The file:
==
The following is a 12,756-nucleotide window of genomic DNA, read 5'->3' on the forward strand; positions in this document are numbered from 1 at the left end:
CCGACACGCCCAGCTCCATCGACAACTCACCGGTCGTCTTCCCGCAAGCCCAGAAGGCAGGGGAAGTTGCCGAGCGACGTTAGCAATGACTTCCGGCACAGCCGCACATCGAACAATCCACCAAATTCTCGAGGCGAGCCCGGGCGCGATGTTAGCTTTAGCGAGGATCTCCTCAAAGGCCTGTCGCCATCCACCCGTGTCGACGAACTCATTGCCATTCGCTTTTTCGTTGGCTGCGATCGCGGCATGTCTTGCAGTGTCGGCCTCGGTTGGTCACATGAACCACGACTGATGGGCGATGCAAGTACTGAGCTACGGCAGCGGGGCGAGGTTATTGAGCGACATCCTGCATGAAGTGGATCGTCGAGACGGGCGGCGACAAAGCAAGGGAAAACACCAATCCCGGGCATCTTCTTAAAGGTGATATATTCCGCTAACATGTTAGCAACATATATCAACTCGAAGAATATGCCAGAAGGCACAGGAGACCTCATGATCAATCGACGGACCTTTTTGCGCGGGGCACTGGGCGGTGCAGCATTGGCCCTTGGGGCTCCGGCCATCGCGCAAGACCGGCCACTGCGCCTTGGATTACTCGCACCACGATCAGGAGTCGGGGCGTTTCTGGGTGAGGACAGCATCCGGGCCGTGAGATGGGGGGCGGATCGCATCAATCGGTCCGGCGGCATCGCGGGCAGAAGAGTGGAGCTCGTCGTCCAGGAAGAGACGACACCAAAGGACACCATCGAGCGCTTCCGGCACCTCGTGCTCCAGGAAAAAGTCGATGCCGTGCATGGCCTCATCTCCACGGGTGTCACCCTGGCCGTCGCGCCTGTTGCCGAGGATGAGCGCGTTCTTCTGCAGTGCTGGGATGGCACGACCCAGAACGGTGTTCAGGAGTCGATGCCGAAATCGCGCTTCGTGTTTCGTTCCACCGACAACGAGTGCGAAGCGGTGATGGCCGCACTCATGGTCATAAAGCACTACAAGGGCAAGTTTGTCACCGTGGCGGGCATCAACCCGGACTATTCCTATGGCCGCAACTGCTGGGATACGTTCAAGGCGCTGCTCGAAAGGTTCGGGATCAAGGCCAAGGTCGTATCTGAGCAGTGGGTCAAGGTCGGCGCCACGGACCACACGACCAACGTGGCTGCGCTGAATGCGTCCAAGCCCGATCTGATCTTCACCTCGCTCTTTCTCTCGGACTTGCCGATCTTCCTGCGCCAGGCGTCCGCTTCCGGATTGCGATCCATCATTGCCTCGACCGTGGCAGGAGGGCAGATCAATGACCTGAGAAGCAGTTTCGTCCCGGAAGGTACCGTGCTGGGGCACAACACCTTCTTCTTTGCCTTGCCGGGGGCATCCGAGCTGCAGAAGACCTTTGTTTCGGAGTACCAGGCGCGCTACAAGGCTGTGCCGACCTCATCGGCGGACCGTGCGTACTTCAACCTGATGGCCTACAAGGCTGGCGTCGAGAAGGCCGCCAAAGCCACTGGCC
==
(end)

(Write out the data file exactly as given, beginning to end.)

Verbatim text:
The following is a 12,756-nucleotide window of genomic DNA, read 5'->3' on the forward strand; positions in this document are numbered from 1 at the left end:
CCGACACGCCCAGCTCCATCGACAACTCACCGGTCGTCTTCCCGCAAGCCCAGAAGGCAGGGGAAGTTGCCGAGCGACGTTAGCAATGACTTCCGGCACAGCCGCACATCGAACAATCCACCAAATTCTCGAGGCGAGCCCGGGCGCGATGTTAGCTTTAGCGAGGATCTCCTCAAAGGCCTGTCGCCATCCACCCGTGTCGACGAACTCATTGCCATTCGCTTTTTCGTTGGCTGCGATCGCGGCATGTCTTGCAGTGTCGGCCTCGGTTGGTCACATGAACCACGACTGATGGGCGATGCAAGTACTGAGCTACGGCAGCGGGGCGAGGTTATTGAGCGACATCCTGCATGAAGTGGATCGTCGAGACGGGCGGCGACAAAGCAAGGGAAAACACCAATCCCGGGCATCTTCTTAAAGGTGATATATTCCGCTAACATGTTAGCAACATATATCAACTCGAAGAATATGCCAGAAGGCACAGGAGACCTCATGATCAATCGACGGACCTTTTTGCGCGGGGCACTGGGCGGTGCAGCATTGGCCCTTGGGGCTCCGGCCATCGCGCAAGACCGGCCACTGCGCCTTGGATTACTCGCACCACGATCAGGAGTCGGGGCGTTTCTGGGTGAGGACAGCATCCGGGCCGTGAGATGGGGGGCGGATCGCATCAATCGGTCCGGCGGCATCGCGGGCAGAAGAGTGGAGCTCGTCGTCCAGGAAGAGACGACACCAAAGGACACCATCGAGCGCTTCCGGCACCTCGTGCTCCAGGAAAAAGTCGATGCCGTGCATGGCCTCATCTCCACGGGTGTCACCCTGGCCGTCGCGCCTGTTGCCGAGGATGAGCGCGTTCTTCTGCAGTGCTGGGATGGCACGACCCAGAACGGTGTTCAGGAGTCGATGCCGAAATCGCGCTTCGTGTTTCGTTCCACCGACAACGAGTGCGAAGCGGTGATGGCCGCACTCATGGTCATAAAGCACTACAAGGGCAAGTTTGTCACCGTGGCGGGCATCAACCCGGACTATTCCTATGGCCGCAACTGCTGGGATACGTTCAAGGCGCTGCTCGAAAGGTTCGGGATCAAGGCCAAGGTCGTATCTGAGCAGTGGGTCAAGGTCGGCGCCACGGACCACACGACCAACGTGGCTGCGCTGAATGCGTCCAAGCCCGATCTGATCTTCACCTCGCTCTTTCTCTCGGACTTGCCGATCTTCCTGCGCCAGGCGTCCGCTTCCGGATTGCGATCCATCATTGCCTCGACCGTGGCAGGAGGGCAGATCAATGACCTGAGAAGCAGTTTCGTCCCGGAAGGTACCGTGCTGGGGCACAACACCTTCTTCTTTGCCTTGCCGGGGGCATCCGAGCTGCAGAAGACCTTTGTTTCGGAGTACCAGGCGCGCTACAAGGCTGTGCCGACCTCATCGGCGGACCGTGCGTACTTCAACCTGATGGCCTACAAGGCTGGCGTCGAGAAGGCCGCCAAAGCCACTGGCC